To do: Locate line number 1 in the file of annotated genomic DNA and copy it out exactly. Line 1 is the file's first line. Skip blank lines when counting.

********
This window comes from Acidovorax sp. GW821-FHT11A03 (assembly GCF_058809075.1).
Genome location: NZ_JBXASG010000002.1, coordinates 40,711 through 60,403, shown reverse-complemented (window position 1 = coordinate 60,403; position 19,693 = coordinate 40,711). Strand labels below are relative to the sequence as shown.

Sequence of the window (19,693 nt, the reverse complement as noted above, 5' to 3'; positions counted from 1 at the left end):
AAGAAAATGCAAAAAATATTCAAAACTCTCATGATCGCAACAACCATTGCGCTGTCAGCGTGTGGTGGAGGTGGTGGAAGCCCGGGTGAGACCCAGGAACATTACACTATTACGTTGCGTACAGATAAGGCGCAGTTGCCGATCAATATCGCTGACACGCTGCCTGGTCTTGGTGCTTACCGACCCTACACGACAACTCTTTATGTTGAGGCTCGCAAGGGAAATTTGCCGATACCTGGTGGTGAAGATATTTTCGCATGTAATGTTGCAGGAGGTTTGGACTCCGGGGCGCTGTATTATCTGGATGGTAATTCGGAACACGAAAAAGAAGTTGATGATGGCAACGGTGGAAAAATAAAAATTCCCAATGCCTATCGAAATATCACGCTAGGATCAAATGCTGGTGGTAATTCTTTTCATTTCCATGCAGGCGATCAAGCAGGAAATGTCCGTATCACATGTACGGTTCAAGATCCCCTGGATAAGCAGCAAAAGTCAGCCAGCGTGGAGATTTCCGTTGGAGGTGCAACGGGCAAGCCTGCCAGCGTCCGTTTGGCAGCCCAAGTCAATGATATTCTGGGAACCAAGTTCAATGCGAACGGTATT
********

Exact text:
This window comes from Acidovorax sp. GW821-FHT11A03 (assembly GCF_058809075.1).